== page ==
Bioluminescence, the production and emission of light from a living organism, is a fascinating phenomenon that is documented in over 700 genera of metazoans across the tree of life, with the vast majority living in the ocean. Among vertebrates, bioluminescence has evolved in cartilaginous (Chondrichthyes) and ray-finned fishes (Actinopterygii), and it is not observed in any lobe-finned fishes or tetrapods.
Bioluminescence is a form of chemiluminescence produced in living organisms. The substrate luciferin reacts with oxygen and the enzyme luciferase and the reaction releases a photon:
A new study aimed to determine the number of independent evolutionary origins of bioluminescence in ray-finned fishes. The authors discovered that bioluminescence has evolved many more times than previously hypothesized across fishes and the tree of life. Actually, the colleagues showed that it has evolved independently 27 times in 14 major fish clades on of which includes the most abundant vertrebrate on Earth, the bristlemouth, numbering in the hundreds of trillions to quadrillions.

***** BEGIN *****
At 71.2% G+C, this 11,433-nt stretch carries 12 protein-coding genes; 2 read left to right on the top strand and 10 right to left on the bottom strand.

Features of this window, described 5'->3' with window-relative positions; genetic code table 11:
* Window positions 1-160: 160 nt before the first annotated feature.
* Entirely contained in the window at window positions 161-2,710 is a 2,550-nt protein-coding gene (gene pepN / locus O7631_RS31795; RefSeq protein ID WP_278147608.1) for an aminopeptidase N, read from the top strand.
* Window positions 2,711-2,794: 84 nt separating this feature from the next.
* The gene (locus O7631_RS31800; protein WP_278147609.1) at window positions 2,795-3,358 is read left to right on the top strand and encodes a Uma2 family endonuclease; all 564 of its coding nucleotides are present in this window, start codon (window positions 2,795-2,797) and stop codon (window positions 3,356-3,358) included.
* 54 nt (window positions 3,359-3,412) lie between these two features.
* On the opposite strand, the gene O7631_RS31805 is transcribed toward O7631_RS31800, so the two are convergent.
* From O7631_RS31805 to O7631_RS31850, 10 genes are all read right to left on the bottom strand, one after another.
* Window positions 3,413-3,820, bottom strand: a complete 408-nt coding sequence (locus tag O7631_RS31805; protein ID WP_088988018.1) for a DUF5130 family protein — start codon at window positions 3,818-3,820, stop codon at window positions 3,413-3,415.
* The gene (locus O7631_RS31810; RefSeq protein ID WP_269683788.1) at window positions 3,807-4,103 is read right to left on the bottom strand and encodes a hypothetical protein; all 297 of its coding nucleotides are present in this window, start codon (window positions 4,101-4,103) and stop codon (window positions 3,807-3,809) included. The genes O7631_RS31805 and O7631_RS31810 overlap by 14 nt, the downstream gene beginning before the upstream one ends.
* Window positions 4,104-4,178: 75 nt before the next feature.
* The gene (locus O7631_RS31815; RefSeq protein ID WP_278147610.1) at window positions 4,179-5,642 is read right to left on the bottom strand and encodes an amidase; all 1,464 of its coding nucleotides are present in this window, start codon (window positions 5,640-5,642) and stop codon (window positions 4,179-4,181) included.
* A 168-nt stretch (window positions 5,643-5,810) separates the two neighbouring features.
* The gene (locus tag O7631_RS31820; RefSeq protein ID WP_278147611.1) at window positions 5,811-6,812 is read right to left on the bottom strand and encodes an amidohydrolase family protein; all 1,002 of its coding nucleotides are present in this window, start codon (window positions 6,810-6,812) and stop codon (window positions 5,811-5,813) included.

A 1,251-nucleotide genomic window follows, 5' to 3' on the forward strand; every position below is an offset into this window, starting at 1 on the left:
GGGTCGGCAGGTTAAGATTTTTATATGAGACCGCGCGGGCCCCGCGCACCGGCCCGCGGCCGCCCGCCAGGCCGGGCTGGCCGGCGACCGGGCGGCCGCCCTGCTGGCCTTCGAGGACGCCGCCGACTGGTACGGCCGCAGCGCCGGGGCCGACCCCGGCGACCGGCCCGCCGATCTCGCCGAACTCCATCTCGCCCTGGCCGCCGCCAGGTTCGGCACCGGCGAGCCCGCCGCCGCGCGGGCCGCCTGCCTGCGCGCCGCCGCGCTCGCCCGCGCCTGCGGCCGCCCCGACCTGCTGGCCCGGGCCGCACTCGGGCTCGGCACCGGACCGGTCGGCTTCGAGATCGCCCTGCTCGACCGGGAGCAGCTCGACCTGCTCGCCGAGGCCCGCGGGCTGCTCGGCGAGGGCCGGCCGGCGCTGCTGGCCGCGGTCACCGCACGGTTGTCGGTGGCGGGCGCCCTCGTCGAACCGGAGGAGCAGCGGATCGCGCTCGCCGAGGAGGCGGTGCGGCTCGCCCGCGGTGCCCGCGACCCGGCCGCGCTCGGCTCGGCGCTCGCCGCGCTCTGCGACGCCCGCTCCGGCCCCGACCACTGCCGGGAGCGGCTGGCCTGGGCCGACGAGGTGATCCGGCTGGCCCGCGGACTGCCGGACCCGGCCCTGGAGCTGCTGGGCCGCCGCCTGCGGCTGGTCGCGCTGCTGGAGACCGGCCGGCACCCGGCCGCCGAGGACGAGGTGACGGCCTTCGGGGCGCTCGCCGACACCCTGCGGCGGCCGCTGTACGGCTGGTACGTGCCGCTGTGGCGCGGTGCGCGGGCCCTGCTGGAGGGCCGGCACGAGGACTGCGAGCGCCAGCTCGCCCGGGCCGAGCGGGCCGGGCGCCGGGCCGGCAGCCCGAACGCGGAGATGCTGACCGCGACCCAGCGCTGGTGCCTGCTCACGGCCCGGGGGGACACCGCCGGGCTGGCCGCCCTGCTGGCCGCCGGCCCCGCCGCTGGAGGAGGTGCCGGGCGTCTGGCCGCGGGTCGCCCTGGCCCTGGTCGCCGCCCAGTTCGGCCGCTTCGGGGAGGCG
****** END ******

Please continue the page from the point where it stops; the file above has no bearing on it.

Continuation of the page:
There is a variety of ways bony fish can deploy bioluminescence, such as leveraging bioluminescent bacteria, channeling light though fiber-optic-like systems, or using specialized light-producing organs. This shows how important bioluminescence is to vertebrate fish that life in the world's deep seas.
You have this whole habitat where everything that's not living at the top or bottom of the ocean or along the edges - nearly every vertebrate living in the open water - around 80 percent of those fish species are bioluminescent. So this tells us bioluminescence is almost a requirement for fishes to be successful.
The study also shows that once an evolutionary line of fish developed the ability to produce light, it tended soon thereafter to branch into many new species. The process is not fully understood and will require further study but there are some ideas:
Our exploration of the macroevolutionary patterns of bioluminescent lineages indicates that the present day diversity of some inshore and deep-sea bioluminescent fish lineages that use bioluminescence for communication, feeding, and reproduction exhibit exceptional species richness given clade age. We show that exceptional species richness occurs particularly in deep-sea fishes with intrinsic bioluminescent systems and both shallow water and deep-sea lineages with luminescent systems used for communication.